When I was a child, I spent hours carrying around kittens, talking with them, getting to know them, telling them my sorrows, and pretending I understood theirs. We had kittens around quite often back then; we knew nothing of spaying and neutering animals. It seemed every time I turned around another litter was born.
Every now and then, we had puppies too, when the female dog would escape the building she was held in when she went in heat. She got locked in the old smokehouse for what seemed like months to me. I would sneak in and talk to her, and sometimes she would run out while I was going in. I got in trouble.
I was maybe five or six years old. I certainly didn’t know any better. Back then, it seemed everybody did the same thing. When I got older, I questioned this, and it seems it was common practice in our small community, as well as many others.
I have always had a kind heart when it comes to animals. I’ve worked with them in one way or another most of my adult life.
A few years ago, someone asked me to watch their dog while they went out of town. The dog came to my house and played with mine for a week. They all had fun. Later, someone asked me to come to their house to watch their pet. I happily accepted.
About seven years ago, an opportunity came up for me to travel for work, except I had no one to watch my dogs. I had seven at the time, and that was a bit much to coax any of my friends into taking care of them. This was when the idea of running a pet sitting service came to me.
I had worked in state government for 20 years and was determined to earn full retirement status. In 2015, I started doing small sitting jobs for friends, and in the next year and a half, I was sitting for my friends, and their friends. I didn’t do any advertising; all the jobs came through personal referrals.
Retirement plans started for me in April 2016. I knew what I wanted to do and how I wanted to do it. I wanted to provide a low-cost option for people that were vacationing and didn’t want to take their babies to a facility and have them put in a kennel or a steel cage.
I talked to other people that had made this their career. I searched websites and read hundreds of articles so that I would be educated and prepared.
I applied for my business license in December of 2016, and bought insurance in January 2017. I retired from my state job on February 1, 2017, with 27 years to the day served!!! Time to start my second career . . .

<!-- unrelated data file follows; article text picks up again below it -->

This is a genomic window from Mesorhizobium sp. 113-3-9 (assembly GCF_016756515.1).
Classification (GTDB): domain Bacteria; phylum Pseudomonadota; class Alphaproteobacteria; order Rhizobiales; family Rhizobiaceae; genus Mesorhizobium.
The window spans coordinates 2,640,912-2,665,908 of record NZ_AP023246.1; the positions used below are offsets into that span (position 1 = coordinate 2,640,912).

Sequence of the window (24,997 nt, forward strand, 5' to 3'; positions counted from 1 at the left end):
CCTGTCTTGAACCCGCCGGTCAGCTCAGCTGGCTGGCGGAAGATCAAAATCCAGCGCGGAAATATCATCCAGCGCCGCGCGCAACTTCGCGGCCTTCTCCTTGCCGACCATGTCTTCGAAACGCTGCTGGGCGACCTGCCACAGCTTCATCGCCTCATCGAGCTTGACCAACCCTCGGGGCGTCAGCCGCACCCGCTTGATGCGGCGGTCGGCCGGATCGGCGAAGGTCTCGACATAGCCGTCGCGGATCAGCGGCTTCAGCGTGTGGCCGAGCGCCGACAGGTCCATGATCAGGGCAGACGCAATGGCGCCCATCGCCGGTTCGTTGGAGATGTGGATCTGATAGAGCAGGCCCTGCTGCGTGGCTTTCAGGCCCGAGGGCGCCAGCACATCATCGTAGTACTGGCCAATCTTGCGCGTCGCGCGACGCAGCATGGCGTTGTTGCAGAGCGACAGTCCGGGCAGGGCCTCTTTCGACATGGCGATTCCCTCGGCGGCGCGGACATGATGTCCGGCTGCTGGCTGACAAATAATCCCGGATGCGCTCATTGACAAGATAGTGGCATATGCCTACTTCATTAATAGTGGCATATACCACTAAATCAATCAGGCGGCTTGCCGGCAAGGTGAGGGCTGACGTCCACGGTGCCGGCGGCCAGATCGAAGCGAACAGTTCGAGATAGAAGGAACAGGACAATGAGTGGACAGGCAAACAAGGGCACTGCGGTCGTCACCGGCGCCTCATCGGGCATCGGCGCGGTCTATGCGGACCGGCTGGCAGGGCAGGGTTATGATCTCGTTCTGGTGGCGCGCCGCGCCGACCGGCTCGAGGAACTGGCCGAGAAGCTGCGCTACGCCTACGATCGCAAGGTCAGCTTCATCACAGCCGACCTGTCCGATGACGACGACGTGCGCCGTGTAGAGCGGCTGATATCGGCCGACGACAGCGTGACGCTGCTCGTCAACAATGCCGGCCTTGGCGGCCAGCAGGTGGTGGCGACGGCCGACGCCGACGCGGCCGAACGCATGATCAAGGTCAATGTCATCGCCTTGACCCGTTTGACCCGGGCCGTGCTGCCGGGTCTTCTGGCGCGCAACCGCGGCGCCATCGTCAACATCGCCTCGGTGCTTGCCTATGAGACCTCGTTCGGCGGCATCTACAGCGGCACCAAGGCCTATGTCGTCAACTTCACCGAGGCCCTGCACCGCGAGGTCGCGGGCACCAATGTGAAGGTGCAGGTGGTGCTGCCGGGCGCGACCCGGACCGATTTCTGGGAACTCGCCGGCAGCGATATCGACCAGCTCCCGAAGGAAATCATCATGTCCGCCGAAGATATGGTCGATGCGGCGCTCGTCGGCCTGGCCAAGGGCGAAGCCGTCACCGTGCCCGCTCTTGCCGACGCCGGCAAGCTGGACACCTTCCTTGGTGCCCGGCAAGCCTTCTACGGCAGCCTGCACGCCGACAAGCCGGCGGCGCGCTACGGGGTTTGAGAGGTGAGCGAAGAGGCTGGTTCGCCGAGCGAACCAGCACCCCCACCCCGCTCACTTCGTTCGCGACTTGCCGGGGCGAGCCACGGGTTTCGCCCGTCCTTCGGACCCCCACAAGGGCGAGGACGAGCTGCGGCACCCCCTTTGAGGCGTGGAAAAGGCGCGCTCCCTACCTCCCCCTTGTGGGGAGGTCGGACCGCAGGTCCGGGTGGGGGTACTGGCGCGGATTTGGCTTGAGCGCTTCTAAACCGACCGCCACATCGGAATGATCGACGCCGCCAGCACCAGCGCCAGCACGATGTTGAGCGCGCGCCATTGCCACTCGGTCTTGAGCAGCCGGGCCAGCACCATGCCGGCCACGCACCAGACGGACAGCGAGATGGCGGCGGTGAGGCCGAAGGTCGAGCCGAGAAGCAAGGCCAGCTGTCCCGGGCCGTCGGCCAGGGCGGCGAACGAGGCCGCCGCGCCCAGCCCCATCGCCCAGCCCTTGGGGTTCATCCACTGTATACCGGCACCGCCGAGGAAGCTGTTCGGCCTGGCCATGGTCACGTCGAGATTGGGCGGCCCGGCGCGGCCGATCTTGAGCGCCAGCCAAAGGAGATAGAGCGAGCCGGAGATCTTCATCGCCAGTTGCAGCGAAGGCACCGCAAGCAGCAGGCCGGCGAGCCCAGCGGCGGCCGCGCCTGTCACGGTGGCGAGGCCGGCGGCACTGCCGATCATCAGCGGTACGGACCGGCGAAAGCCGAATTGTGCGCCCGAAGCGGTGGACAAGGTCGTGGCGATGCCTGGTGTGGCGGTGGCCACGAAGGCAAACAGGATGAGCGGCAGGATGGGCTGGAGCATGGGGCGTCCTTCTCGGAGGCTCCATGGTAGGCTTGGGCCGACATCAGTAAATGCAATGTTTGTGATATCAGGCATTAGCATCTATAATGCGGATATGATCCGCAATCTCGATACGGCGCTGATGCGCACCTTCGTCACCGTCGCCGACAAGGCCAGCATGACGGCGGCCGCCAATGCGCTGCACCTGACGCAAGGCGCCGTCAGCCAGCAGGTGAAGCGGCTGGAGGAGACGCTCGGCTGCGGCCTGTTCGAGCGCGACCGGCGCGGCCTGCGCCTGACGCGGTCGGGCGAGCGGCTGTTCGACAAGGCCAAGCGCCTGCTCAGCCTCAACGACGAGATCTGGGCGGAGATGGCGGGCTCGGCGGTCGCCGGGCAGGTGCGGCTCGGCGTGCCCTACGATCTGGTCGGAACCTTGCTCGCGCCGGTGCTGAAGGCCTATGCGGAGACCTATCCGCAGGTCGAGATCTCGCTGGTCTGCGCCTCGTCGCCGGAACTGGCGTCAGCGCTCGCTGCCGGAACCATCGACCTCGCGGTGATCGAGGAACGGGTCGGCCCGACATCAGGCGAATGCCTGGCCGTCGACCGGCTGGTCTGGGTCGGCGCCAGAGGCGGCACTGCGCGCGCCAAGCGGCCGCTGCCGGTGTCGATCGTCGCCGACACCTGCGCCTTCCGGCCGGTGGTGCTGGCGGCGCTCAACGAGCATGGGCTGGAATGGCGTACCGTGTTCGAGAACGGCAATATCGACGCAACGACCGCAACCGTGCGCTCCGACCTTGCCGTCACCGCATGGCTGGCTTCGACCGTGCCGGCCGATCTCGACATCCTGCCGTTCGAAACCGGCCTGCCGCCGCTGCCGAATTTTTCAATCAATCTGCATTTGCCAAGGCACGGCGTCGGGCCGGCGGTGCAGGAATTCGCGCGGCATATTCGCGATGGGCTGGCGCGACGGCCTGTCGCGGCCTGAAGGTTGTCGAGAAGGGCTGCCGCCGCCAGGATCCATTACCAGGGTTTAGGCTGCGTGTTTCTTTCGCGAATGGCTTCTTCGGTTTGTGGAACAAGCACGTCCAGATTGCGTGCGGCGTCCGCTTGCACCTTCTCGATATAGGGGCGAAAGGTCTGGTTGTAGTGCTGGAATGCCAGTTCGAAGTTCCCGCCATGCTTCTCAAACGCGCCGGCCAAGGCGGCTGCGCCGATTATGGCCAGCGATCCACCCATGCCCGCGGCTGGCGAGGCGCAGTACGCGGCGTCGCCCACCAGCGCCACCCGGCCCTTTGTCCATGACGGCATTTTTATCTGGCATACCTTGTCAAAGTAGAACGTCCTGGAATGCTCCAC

When I meet a client for the first time, I want them to know that it is my goal, first, to ensure that their pet is well taken care of. I don’t want them to be lonely, stressed or uncomfortable when their humans can’t be with them. I keep them on their normal routine as much as possible and treat them as I would want mine treated in my absence.
Through preparing for this "second career" I learned that veterinarians say to allow your pet to stay in a familiar environment, like your home when you’re away, reduces stress, because being required to adapt to a new environment and a new routine is a known stressor. Cats especially suffer from stress when introduced into a strange environment and can exhibit overt physical symptoms.
Pets subjected to kennels and other boarding facilities are more likely to be exposed to contagious illnesses like kennel cough, distemper, giardiasis, coccidiosis, and other intestinal parasites. A pet staying in its own home, walking in a familiar neighborhood and playing in its own yard – all things they do regularly – greatly reduces the chance for exposure to bacteria and viruses.
Kennels typically feed, exercise and provide bathroom visits on the facility’s schedule. At home, your pet can maintain his or her own routine, including the regular bedtime schedule. In addition, pets requiring special dietary needs or medication can be easily accommodated in his or her own home.
In all fairness, some doggy daycares do offer luxurious accommodations for your pets, from private rooms with video entertainment to exercise spas and personalized attention. Unfortunately, in many facilities personalized attention is considered an extra and charged as such. Kennels often charge extra for exercise and play time -- a main service private sitters offer.
In private sitting, this personalized attention is based on your requests. You know the needs of your pet better than anyone knows and can relate these to the sitter in the initial interview.
Some dogs are comfortable at high-end kennels. It just all depends on the personality of your pet. There's no cut-and-dried "right way" to leave your pet in the care of someone else. It all depends on what you and they are comfortable with.
A bonus offered by some private pet sitters, myself included, is simple services that make your house appear occupied. Switching different lights on and off, gathering the mail, moving outdoor trash containers and other small day-to-day changes, can make your house far less appealing to thieves.
One final thought -- kennels are often cheaper than private pet sitters are. However, like the old cliché states "you get what you pay for sometimes."
See Also: Frequently Asked Questions